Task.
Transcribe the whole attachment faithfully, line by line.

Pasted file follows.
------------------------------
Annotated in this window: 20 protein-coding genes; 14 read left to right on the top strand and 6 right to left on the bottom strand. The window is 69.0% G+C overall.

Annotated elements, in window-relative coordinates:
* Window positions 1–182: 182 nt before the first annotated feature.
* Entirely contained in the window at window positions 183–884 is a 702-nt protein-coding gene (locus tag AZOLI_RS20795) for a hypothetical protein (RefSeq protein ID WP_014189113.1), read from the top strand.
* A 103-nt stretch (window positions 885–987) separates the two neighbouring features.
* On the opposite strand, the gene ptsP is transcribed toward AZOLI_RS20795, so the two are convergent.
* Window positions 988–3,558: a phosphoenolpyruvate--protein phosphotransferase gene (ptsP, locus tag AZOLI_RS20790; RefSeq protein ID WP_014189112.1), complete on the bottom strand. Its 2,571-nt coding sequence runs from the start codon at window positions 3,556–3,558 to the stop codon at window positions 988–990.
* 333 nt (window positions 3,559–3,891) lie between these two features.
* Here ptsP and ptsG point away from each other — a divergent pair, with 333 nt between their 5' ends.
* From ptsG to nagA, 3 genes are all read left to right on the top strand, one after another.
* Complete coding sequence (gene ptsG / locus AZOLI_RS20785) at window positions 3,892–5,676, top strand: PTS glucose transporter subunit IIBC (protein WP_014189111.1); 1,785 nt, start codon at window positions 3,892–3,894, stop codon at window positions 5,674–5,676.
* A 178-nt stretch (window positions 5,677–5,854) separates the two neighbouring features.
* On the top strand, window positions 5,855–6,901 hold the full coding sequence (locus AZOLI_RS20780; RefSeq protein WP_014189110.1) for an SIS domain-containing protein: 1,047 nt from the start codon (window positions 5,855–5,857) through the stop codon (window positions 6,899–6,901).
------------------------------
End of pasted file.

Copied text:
Annotated in this window: 20 protein-coding genes; 14 read left to right on the top strand and 6 right to left on the bottom strand. The window is 69.0% G+C overall.

Annotated elements, in window-relative coordinates:
* Window positions 1–182: 182 nt before the first annotated feature.
* Entirely contained in the window at window positions 183–884 is a 702-nt protein-coding gene (locus tag AZOLI_RS20795) for a hypothetical protein (RefSeq protein ID WP_014189113.1), read from the top strand.
* A 103-nt stretch (window positions 885–987) separates the two neighbouring features.
* On the opposite strand, the gene ptsP is transcribed toward AZOLI_RS20795, so the two are convergent.
* Window positions 988–3,558: a phosphoenolpyruvate--protein phosphotransferase gene (ptsP, locus tag AZOLI_RS20790; RefSeq protein ID WP_014189112.1), complete on the bottom strand. Its 2,571-nt coding sequence runs from the start codon at window positions 3,556–3,558 to the stop codon at window positions 988–990.
* 333 nt (window positions 3,559–3,891) lie between these two features.
* Here ptsP and ptsG point away from each other — a divergent pair, with 333 nt between their 5' ends.
* From ptsG to nagA, 3 genes are all read left to right on the top strand, one after another.
* Complete coding sequence (gene ptsG / locus AZOLI_RS20785) at window positions 3,892–5,676, top strand: PTS glucose transporter subunit IIBC (protein WP_014189111.1); 1,785 nt, start codon at window positions 3,892–3,894, stop codon at window positions 5,674–5,676.
* A 178-nt stretch (window positions 5,677–5,854) separates the two neighbouring features.
* On the top strand, window positions 5,855–6,901 hold the full coding sequence (locus AZOLI_RS20780; RefSeq protein WP_014189110.1) for an SIS domain-containing protein: 1,047 nt from the start codon (window positions 5,855–5,857) through the stop codon (window positions 6,899–6,901).